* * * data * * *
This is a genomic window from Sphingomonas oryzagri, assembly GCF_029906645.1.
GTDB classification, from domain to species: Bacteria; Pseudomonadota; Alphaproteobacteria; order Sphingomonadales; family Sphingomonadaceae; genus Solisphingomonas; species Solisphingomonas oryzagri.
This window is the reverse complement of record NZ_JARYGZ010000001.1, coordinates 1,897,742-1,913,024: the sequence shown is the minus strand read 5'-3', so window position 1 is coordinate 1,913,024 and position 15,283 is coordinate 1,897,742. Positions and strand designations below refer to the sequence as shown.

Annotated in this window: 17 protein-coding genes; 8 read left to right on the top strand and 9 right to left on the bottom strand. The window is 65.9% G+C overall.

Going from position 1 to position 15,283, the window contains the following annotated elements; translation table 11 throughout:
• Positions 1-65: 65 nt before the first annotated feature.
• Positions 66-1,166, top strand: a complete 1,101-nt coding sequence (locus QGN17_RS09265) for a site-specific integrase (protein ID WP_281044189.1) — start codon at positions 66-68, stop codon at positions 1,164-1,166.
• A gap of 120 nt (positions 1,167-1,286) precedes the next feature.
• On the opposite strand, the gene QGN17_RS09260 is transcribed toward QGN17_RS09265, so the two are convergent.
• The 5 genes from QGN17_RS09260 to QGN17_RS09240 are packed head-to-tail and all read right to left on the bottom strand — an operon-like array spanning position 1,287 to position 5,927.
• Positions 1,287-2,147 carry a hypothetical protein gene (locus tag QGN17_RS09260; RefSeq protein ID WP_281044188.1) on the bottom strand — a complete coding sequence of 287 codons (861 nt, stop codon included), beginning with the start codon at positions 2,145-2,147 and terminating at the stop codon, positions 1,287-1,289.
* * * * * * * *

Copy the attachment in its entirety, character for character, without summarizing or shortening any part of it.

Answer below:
This is a genomic window from Sphingomonas oryzagri, assembly GCF_029906645.1.
GTDB classification, from domain to species: Bacteria; Pseudomonadota; Alphaproteobacteria; order Sphingomonadales; family Sphingomonadaceae; genus Solisphingomonas; species Solisphingomonas oryzagri.
This window is the reverse complement of record NZ_JARYGZ010000001.1, coordinates 1,897,742-1,913,024: the sequence shown is the minus strand read 5'-3', so window position 1 is coordinate 1,913,024 and position 15,283 is coordinate 1,897,742. Positions and strand designations below refer to the sequence as shown.

Annotated in this window: 17 protein-coding genes; 8 read left to right on the top strand and 9 right to left on the bottom strand. The window is 65.9% G+C overall.

Going from position 1 to position 15,283, the window contains the following annotated elements; translation table 11 throughout:
• Positions 1-65: 65 nt before the first annotated feature.
• Positions 66-1,166, top strand: a complete 1,101-nt coding sequence (locus QGN17_RS09265) for a site-specific integrase (protein ID WP_281044189.1) — start codon at positions 66-68, stop codon at positions 1,164-1,166.
• A gap of 120 nt (positions 1,167-1,286) precedes the next feature.
• On the opposite strand, the gene QGN17_RS09260 is transcribed toward QGN17_RS09265, so the two are convergent.
• The 5 genes from QGN17_RS09260 to QGN17_RS09240 are packed head-to-tail and all read right to left on the bottom strand — an operon-like array spanning position 1,287 to position 5,927.
• Positions 1,287-2,147 carry a hypothetical protein gene (locus tag QGN17_RS09260; RefSeq protein ID WP_281044188.1) on the bottom strand — a complete coding sequence of 287 codons (861 nt, stop codon included), beginning with the start codon at positions 2,145-2,147 and terminating at the stop codon, positions 1,287-1,289.